|The email notification was simple: Jack had died after a seven-year battle with bone marrow cancer. The truth was pretty simple, but the story is much more compelling, and it serves as a reminder of how to appreciate each moment we draw breath. Life is precious and living is a brief, precious gift. Jack taught us all that.
Jack was a warrior for life. His ordeal prompted Job to ask God, “Can’t you give this man some slack? Some kind of break?” Or, so I believe. I shared that observation with his wife, Sue, several times over the years. She was recently diagnosed with stage 4 cancer, and together they have battled cancer. Sort of. They both battled more for life and living than against cancer.
After Sue was diagnosed, she said that they would both beat cancer, not in the sense of defeating the disease, but by not letting the disease beat them of the chance for living.
Jack’s passing causes one to pause and see what it means to have a life well lived, and lived fully no matter the challenges. As a young man, Jack was a wunderkind of sorts during the Apollo program era. Ever humble, he was also good-spirited, based on what I know and saw of him. He was certainly that way when I visited him in the hospital recently and all the times before that I had seen him. Tired, weak but not so much so that he wasn’t looking forward to what the next day offered as a chance to live. I don’t profess to be a close family friend, but I treasure the connection that I did have.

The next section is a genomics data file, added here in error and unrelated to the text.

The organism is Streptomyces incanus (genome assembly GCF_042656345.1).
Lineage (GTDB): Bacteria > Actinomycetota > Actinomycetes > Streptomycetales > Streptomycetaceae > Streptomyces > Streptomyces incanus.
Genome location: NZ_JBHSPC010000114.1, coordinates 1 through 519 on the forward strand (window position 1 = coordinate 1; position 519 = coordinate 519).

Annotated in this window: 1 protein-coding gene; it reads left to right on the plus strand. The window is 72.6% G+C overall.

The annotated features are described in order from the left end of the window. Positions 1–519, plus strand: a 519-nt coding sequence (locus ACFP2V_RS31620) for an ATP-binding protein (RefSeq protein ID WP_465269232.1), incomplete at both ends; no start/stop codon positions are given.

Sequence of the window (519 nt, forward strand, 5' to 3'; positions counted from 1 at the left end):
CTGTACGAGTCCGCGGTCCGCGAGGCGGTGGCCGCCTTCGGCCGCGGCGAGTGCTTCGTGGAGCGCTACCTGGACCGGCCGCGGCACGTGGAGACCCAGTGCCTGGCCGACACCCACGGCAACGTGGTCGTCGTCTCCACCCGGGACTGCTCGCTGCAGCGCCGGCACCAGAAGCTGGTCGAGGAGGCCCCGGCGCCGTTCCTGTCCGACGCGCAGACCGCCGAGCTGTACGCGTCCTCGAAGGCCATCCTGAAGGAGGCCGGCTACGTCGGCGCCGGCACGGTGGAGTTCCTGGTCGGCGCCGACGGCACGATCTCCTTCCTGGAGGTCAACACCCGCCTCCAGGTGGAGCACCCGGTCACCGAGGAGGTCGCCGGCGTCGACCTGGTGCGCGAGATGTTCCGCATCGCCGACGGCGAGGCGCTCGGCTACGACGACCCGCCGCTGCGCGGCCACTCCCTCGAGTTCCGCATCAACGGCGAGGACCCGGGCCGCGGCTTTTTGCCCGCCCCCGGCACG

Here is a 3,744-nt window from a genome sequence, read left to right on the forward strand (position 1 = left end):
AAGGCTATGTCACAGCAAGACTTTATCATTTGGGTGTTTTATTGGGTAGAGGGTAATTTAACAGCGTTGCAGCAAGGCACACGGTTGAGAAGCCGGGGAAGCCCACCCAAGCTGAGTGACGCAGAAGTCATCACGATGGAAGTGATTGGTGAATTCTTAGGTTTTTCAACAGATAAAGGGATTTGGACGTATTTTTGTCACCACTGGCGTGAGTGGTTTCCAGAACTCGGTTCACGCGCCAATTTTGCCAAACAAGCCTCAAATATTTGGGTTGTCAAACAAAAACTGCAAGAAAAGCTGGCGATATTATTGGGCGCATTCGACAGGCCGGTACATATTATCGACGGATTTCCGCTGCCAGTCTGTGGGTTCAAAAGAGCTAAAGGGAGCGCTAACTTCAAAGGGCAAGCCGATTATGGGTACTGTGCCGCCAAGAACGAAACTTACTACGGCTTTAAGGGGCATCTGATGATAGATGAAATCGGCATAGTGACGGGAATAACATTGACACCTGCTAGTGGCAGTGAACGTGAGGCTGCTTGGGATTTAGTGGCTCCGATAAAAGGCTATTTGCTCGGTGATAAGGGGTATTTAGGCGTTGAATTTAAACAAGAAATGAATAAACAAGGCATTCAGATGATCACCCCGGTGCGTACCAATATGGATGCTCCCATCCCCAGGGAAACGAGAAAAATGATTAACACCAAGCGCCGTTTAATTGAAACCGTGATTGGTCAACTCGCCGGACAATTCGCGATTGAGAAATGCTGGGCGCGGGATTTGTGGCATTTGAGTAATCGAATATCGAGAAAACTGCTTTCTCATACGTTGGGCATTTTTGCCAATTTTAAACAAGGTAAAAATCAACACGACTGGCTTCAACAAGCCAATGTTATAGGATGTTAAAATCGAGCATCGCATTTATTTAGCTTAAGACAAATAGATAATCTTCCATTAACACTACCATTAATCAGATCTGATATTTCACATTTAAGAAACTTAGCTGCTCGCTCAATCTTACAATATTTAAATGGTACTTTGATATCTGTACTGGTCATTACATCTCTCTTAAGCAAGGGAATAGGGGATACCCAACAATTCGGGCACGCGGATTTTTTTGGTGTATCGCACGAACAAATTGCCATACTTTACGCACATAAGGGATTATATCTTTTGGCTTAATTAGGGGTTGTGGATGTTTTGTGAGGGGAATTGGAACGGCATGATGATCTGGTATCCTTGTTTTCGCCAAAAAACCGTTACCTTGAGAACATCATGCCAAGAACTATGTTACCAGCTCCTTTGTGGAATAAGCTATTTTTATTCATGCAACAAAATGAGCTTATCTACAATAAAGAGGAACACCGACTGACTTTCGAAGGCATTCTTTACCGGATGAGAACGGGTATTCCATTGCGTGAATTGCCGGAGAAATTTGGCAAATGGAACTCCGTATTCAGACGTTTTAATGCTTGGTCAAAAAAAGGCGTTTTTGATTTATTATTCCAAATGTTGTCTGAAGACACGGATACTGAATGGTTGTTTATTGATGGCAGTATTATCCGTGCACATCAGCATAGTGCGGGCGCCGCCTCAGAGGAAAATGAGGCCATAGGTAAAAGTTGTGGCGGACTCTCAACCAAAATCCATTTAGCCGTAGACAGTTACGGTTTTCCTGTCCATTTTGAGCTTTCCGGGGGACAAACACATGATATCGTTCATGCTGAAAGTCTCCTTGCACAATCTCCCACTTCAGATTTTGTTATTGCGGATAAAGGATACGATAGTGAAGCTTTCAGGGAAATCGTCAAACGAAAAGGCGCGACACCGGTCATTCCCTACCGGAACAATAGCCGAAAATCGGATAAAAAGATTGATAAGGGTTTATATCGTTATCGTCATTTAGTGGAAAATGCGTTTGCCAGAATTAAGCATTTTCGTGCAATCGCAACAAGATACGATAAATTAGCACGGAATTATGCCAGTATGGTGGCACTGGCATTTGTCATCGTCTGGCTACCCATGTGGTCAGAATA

Years ago, a university professor described to me someone he knew who had “sucked the marrow of life.” I think Jack did, not in the sense of being the grand adventurer (though he had several), but being one who believed in the grandness of life. He set for all of us a wonderful, spirited, warrior-for-life example.
I will miss Jack, and I will pray for Sue. I ask that you do, too.
[…] cancer for seven years. Her battle was much shorter. He died a few months ago and inspired this tribute. Her diagnosis came as a surprise to all. How she handled it all came as a surprise to no one […]